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Law360 (June 8, 2021, 8:53 PM EDT) -- Top hotel CEOs report that economic conditions are now improving in the lodging industry, especially in the U.S., as it recovers from the worst of the COVID-19 pandemic, saying that hospitality businesses should start to match 2019's peak revenues by 2023.
Hotels that survive the coronavirus crisis will have to reduce their indebtedness and pay off government loans, but those that do can expect to see lodging recover as vaccinations increase and travelers feel more confident about booking both business and leisure stays, according to the chief executives of six international hotel companies, who spoke Monday at a virtual conference hosted by the Jonathan M. Tisch Center of Hospitality at New York University.
"Let's hope the rest of the world catches up with the United States on the vaccine," said Tony Capuano, CEO of Marriott International. "We're very bullish about the recovery of business travel."
Keith Barr, CEO of IHG Hotels & Resorts, also said that his optimism is tied to the vaccine, and that he's looking to 2023 for a "complete back-to-normal" recovery.
"What's going to happen to all these conferences and group travel? People are going to come back as vaccinations go up," Barr said. "I think we're in a transitional period of time, and we're very optimistic about the future."
He warned, however, that the deal pipeline on new hotel construction will be sluggish until companies have paid down debt service. There's plenty of liquidity available among interested investors — many of whom want a 50% equity stake in properties — but they're not likely to break ground on a new hotel if a company is carrying too heavy a debt load, Barr said.
While the pace of economic activity in the hospitality industry is picking up, geography is heavily influencing where travelers come and where deals get done, according to Mark Hoplamazian, president and CEO of Hyatt Hotels Corp. Owners in major gateway cities, including New York, took on a lot of debt during the pandemic and are still recovering, while popular resort destinations are faring better with vacationers, he said.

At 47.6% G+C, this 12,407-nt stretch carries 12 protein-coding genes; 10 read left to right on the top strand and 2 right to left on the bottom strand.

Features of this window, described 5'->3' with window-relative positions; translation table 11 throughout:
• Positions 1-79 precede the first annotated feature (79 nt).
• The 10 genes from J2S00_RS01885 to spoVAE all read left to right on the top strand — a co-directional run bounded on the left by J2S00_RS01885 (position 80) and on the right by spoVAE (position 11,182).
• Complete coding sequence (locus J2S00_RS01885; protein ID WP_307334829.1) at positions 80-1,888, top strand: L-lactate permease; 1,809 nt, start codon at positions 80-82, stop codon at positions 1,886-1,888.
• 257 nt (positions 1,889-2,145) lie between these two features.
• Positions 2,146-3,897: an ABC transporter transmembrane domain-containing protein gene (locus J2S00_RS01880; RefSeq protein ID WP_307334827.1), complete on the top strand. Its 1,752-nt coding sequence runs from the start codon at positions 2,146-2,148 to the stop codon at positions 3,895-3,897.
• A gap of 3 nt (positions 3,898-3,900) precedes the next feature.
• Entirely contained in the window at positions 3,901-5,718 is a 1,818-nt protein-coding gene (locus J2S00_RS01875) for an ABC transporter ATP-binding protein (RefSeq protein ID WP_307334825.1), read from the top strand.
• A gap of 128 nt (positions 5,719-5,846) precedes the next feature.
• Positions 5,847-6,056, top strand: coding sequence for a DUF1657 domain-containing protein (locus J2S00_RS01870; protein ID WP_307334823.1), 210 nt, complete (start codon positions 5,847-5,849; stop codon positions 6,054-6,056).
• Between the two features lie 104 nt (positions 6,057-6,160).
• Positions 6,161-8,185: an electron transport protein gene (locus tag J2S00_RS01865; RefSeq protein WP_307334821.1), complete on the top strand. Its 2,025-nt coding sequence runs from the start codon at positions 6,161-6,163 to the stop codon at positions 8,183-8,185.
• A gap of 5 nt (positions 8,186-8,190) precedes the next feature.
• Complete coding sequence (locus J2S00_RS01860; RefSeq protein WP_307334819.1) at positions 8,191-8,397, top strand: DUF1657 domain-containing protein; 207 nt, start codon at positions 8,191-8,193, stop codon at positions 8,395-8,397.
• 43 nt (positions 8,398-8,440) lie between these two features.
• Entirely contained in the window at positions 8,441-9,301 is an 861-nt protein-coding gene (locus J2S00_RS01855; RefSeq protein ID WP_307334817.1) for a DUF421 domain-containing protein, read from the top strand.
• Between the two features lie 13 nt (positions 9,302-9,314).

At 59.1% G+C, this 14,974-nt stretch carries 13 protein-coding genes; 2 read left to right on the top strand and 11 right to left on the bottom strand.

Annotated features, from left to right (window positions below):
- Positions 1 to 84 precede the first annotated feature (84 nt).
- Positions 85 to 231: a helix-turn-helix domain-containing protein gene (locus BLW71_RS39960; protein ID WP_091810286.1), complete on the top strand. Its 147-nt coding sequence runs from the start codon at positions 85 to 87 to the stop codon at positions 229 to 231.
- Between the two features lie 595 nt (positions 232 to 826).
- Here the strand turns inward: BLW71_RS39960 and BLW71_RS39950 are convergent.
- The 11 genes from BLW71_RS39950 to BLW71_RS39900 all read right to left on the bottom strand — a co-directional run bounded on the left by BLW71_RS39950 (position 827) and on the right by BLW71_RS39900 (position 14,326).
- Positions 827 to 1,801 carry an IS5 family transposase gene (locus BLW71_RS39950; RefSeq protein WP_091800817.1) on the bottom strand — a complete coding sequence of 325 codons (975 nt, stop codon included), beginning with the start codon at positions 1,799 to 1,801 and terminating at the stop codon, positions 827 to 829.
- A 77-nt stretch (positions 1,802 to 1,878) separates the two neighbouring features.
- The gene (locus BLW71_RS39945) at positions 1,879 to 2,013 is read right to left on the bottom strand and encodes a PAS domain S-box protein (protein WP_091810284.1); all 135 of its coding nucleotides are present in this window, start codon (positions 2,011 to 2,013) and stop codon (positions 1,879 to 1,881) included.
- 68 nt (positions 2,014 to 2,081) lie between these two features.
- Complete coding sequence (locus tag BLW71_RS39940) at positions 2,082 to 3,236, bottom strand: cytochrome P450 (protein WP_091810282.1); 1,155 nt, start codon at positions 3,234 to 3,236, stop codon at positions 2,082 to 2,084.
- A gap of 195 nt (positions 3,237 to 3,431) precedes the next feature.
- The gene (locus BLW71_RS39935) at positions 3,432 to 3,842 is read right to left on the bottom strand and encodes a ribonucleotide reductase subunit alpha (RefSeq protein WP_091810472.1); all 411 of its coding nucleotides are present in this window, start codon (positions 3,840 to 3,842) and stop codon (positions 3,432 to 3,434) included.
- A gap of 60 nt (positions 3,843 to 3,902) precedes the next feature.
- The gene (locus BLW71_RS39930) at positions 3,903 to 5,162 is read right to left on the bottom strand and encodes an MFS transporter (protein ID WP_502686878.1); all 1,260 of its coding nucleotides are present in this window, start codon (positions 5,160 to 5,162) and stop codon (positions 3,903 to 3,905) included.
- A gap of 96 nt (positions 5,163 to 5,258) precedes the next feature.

Hotels are struggling with a labor shortage as leisure recovers, especially on weekends when vacationers drive to local spots for a getaway, Hoplamazian said, adding that he hopes to see more immigrants and people from disadvantaged backgrounds enter the U.S. hospitality workforce.
Mirroring Hoplamazian's concerns about the labor shortage, Hilton President and CEO Christoper Nassetta predicted that the slope of recovery will be steeper than expected. Demand for guest rooms is rising quickly, but there aren't enough hospitality employees to meet the demand.
"We have lost one-quarter of our staff to other industries," Nassetta said. "The unemployment rate is still very high, and staff still have health concerns."
During a Tuesday panel at the NYU conference on debt and finance — moderated by Jeffrey Horwitz, a senior partner in Proskauer Rose LLP's corporate department who co-heads the private equity real estate practice — the talk turned to access to the markets, with panelists agreeing that "a wall of capital" is headed toward the hospitality industry as investors seek somewhere safe to put their cash.
"Investors are looking to put money somewhere safe, and in hospitality, we own the products," according to Michael I. Lipson, president and CEO of hospitality lender Access Point Financial, who thinks that interest rates will start to climb slowly but won't spike until at least 2023.
"This wall of capital will be here with us a long time," said R. Tyler Morse, chairman and CEO of hotel owner-operator MCR Development LLC.
But Morse added that the flood of capital won't be good for everybody in the hotel industry. Large companies that already have dozens of different banking relationships will fare better with lenders than small up-and-comers who own just a few properties, he said.
"If you haven't borrowed from them before, they won't want to lend to you," Morse said.
--Editing by Regan Estes.
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